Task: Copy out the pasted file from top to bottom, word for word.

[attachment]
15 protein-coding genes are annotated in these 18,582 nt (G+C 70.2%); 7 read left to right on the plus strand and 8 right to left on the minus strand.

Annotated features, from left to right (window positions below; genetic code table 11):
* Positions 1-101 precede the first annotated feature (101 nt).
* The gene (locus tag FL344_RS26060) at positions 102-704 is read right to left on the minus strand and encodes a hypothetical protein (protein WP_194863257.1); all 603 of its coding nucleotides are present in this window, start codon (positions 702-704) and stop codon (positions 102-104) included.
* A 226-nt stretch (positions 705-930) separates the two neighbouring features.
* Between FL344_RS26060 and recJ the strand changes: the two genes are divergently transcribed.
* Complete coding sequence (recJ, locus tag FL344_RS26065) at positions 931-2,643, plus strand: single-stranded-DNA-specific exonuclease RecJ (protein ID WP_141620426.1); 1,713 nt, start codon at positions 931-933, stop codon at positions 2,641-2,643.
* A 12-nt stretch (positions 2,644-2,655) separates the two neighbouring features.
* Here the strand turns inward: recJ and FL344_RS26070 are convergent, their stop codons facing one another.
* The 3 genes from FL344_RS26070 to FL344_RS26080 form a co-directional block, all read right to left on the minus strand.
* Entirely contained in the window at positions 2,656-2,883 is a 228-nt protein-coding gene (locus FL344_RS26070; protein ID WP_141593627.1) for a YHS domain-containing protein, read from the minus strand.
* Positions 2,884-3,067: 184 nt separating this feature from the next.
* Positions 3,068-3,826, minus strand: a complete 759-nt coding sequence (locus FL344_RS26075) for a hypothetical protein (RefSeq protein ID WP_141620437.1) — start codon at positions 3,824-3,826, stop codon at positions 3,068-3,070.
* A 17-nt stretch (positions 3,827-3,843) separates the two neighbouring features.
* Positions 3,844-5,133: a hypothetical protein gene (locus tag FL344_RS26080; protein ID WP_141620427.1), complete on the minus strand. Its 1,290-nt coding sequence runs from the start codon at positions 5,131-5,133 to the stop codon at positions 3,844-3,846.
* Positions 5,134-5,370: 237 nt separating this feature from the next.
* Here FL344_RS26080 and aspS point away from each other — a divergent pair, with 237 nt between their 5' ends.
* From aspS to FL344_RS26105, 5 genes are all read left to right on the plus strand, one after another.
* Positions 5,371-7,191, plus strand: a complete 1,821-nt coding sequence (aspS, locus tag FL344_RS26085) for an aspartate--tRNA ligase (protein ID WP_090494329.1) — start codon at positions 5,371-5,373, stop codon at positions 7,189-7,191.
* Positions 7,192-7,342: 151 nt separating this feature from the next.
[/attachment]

15 protein-coding genes are annotated in these 18,582 nt (G+C 70.2%); 7 read left to right on the plus strand and 8 right to left on the minus strand.

Annotated features, from left to right (window positions below; genetic code table 11):
* Positions 1-101 precede the first annotated feature (101 nt).
* The gene (locus tag FL344_RS26060) at positions 102-704 is read right to left on the minus strand and encodes a hypothetical protein (protein WP_194863257.1); all 603 of its coding nucleotides are present in this window, start codon (positions 702-704) and stop codon (positions 102-104) included.
* A 226-nt stretch (positions 705-930) separates the two neighbouring features.
* Between FL344_RS26060 and recJ the strand changes: the two genes are divergently transcribed.
* Complete coding sequence (recJ, locus tag FL344_RS26065) at positions 931-2,643, plus strand: single-stranded-DNA-specific exonuclease RecJ (protein ID WP_141620426.1); 1,713 nt, start codon at positions 931-933, stop codon at positions 2,641-2,643.
* A 12-nt stretch (positions 2,644-2,655) separates the two neighbouring features.
* Here the strand turns inward: recJ and FL344_RS26070 are convergent, their stop codons facing one another.
* The 3 genes from FL344_RS26070 to FL344_RS26080 form a co-directional block, all read right to left on the minus strand.
* Entirely contained in the window at positions 2,656-2,883 is a 228-nt protein-coding gene (locus FL344_RS26070; protein ID WP_141593627.1) for a YHS domain-containing protein, read from the minus strand.
* Positions 2,884-3,067: 184 nt separating this feature from the next.
* Positions 3,068-3,826, minus strand: a complete 759-nt coding sequence (locus FL344_RS26075) for a hypothetical protein (RefSeq protein ID WP_141620437.1) — start codon at positions 3,824-3,826, stop codon at positions 3,068-3,070.
* A 17-nt stretch (positions 3,827-3,843) separates the two neighbouring features.
* Positions 3,844-5,133: a hypothetical protein gene (locus tag FL344_RS26080; protein ID WP_141620427.1), complete on the minus strand. Its 1,290-nt coding sequence runs from the start codon at positions 5,131-5,133 to the stop codon at positions 3,844-3,846.
* Positions 5,134-5,370: 237 nt separating this feature from the next.
* Here FL344_RS26080 and aspS point away from each other — a divergent pair, with 237 nt between their 5' ends.
* From aspS to FL344_RS26105, 5 genes are all read left to right on the plus strand, one after another.
* Positions 5,371-7,191, plus strand: a complete 1,821-nt coding sequence (aspS, locus tag FL344_RS26085) for an aspartate--tRNA ligase (protein ID WP_090494329.1) — start codon at positions 5,371-5,373, stop codon at positions 7,189-7,191.
* Positions 7,192-7,342: 151 nt separating this feature from the next.